NEW YORK (Reuters) -Futures on the federal funds rate, which track short-term interest rate expectations, on Wednesday raised bets that the U.S. Federal Reserve will tighten monetary policy in early 2023 after Fed projections showed at least two rate increases that year.
The fed funds market showed a roughly 90% chance of a rate hike by January 2023. Prior to the Fed statement, the market fully priced in a rate increase by April 2023.
New projections saw 11 Fed officials, a majority, pencil in at least two quarter-point interest rate increases for 2023, even as officials in their statement pledged to keep policy supportive for now to encourage an ongoing jobs recovery.
“That’s enough of a hawkish surprise for the bond market and it’s getting all of the attention,” said Frances Donald, global chief economist, Manulife Investment Management, in Toronto, reacting to the Fed’s rate projections, or the so-called “dot plot.”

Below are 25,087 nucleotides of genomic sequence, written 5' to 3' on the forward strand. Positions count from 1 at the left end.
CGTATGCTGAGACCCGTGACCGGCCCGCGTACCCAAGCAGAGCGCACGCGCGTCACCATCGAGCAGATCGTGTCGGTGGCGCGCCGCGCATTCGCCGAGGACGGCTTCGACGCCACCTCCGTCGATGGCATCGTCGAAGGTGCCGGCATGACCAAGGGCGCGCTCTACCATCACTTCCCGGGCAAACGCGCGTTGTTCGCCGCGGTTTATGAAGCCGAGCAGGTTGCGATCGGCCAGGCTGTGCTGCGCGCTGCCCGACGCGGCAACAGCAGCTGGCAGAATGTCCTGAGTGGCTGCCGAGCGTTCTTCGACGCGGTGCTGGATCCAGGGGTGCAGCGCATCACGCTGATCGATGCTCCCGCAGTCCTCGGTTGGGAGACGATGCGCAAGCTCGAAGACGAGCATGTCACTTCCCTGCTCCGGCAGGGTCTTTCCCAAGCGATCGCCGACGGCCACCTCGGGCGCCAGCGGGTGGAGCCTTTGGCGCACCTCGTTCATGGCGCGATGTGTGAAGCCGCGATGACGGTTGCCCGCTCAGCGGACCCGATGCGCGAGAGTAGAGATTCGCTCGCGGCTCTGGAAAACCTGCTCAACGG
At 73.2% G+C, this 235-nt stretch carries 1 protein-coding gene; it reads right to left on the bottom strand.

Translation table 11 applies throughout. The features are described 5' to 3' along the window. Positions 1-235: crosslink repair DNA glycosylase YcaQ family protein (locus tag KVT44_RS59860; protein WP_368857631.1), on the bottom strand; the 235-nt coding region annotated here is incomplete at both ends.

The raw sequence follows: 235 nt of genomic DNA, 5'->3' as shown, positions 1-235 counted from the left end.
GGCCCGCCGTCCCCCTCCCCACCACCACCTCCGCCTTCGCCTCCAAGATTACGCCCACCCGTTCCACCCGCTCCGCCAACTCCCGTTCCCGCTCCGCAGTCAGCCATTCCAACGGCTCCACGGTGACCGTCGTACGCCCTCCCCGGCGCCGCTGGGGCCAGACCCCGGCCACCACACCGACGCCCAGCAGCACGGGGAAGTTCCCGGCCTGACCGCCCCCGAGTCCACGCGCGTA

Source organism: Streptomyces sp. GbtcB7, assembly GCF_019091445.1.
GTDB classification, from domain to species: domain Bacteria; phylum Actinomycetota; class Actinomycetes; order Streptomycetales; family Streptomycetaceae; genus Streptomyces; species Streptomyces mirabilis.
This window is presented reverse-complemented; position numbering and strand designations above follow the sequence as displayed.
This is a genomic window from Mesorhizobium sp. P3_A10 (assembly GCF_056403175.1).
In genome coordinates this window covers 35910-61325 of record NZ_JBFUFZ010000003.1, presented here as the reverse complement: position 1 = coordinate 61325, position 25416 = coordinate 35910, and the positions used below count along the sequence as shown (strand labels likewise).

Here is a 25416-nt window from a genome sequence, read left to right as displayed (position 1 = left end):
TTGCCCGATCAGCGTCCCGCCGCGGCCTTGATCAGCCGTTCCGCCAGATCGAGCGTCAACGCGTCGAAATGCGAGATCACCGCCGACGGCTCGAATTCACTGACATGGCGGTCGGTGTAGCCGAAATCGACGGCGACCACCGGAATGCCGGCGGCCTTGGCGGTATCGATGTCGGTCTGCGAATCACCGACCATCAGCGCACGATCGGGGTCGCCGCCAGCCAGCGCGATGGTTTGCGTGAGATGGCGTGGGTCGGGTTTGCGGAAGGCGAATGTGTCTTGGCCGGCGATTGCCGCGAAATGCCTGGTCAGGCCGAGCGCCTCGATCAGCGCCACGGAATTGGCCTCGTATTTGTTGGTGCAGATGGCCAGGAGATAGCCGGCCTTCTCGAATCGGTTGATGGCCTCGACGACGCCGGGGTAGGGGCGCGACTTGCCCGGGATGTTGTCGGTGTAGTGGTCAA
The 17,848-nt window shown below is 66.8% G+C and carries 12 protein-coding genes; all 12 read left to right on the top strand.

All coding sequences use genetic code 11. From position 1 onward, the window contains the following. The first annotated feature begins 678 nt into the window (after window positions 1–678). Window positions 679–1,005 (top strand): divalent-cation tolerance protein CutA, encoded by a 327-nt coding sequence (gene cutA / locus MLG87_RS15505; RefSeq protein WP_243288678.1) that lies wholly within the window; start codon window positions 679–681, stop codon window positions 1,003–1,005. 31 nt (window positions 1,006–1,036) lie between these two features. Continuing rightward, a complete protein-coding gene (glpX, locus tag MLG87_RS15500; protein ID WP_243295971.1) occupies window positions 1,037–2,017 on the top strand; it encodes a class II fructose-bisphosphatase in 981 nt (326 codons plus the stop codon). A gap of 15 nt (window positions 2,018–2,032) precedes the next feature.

“There has not been a material change of tone. This statement has only a few adjustments. The market is reacting to a few strands of information in the dot plot,” said Donald.
In his press conference after the meeting, Fed chairman Jerome Powell said Fed projections do not represent a committee decision or plan.
For some context, on the “dot plot,” DRW Trading market strategist Lou Brien said Powell is not a fan of the dots as a rate forecast, but has said that “they are useful in signaling Fed sentiment.”
Brien noted, for instance, that the December 2018 dot plot showed a U.S. rate forecast to near 3% by end-2019 during the Fed’s hiking cycle. But rates never ticked higher and stood at 1.75% at the end of 2019.
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